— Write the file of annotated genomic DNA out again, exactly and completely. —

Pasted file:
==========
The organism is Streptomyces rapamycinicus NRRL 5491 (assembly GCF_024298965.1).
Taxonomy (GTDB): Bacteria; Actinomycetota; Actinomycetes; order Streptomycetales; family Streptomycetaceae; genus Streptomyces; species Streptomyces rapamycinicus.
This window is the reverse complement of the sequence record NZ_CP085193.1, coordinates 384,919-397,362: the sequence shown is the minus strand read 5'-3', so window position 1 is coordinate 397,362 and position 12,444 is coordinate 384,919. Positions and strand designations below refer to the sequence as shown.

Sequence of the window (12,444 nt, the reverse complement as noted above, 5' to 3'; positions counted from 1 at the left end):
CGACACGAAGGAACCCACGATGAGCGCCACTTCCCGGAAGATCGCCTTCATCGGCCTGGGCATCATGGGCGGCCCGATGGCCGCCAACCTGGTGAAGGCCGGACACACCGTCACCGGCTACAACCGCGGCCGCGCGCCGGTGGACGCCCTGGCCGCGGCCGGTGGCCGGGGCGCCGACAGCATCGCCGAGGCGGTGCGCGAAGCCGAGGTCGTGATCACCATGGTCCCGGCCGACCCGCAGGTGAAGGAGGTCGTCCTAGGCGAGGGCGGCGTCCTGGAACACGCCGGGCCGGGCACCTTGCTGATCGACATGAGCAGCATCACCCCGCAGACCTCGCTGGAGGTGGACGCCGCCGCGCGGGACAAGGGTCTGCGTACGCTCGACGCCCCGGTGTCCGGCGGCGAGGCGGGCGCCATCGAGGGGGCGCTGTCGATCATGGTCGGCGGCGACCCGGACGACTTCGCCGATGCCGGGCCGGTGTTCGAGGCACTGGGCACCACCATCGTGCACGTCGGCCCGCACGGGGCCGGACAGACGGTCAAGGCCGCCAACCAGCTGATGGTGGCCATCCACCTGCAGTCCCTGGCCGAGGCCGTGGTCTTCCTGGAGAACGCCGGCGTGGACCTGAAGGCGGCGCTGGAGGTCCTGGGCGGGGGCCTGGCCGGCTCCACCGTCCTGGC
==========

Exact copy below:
The organism is Streptomyces rapamycinicus NRRL 5491 (assembly GCF_024298965.1).
Taxonomy (GTDB): Bacteria; Actinomycetota; Actinomycetes; order Streptomycetales; family Streptomycetaceae; genus Streptomyces; species Streptomyces rapamycinicus.
This window is the reverse complement of the sequence record NZ_CP085193.1, coordinates 384,919-397,362: the sequence shown is the minus strand read 5'-3', so window position 1 is coordinate 397,362 and position 12,444 is coordinate 384,919. Positions and strand designations below refer to the sequence as shown.

Sequence of the window (12,444 nt, the reverse complement as noted above, 5' to 3'; positions counted from 1 at the left end):
CGACACGAAGGAACCCACGATGAGCGCCACTTCCCGGAAGATCGCCTTCATCGGCCTGGGCATCATGGGCGGCCCGATGGCCGCCAACCTGGTGAAGGCCGGACACACCGTCACCGGCTACAACCGCGGCCGCGCGCCGGTGGACGCCCTGGCCGCGGCCGGTGGCCGGGGCGCCGACAGCATCGCCGAGGCGGTGCGCGAAGCCGAGGTCGTGATCACCATGGTCCCGGCCGACCCGCAGGTGAAGGAGGTCGTCCTAGGCGAGGGCGGCGTCCTGGAACACGCCGGGCCGGGCACCTTGCTGATCGACATGAGCAGCATCACCCCGCAGACCTCGCTGGAGGTGGACGCCGCCGCGCGGGACAAGGGTCTGCGTACGCTCGACGCCCCGGTGTCCGGCGGCGAGGCGGGCGCCATCGAGGGGGCGCTGTCGATCATGGTCGGCGGCGACCCGGACGACTTCGCCGATGCCGGGCCGGTGTTCGAGGCACTGGGCACCACCATCGTGCACGTCGGCCCGCACGGGGCCGGACAGACGGTCAAGGCCGCCAACCAGCTGATGGTGGCCATCCACCTGCAGTCCCTGGCCGAGGCCGTGGTCTTCCTGGAGAACGCCGGCGTGGACCTGAAGGCGGCGCTGGAGGTCCTGGGCGGGGGCCTGGCCGGCTCCACCGTCCTGGC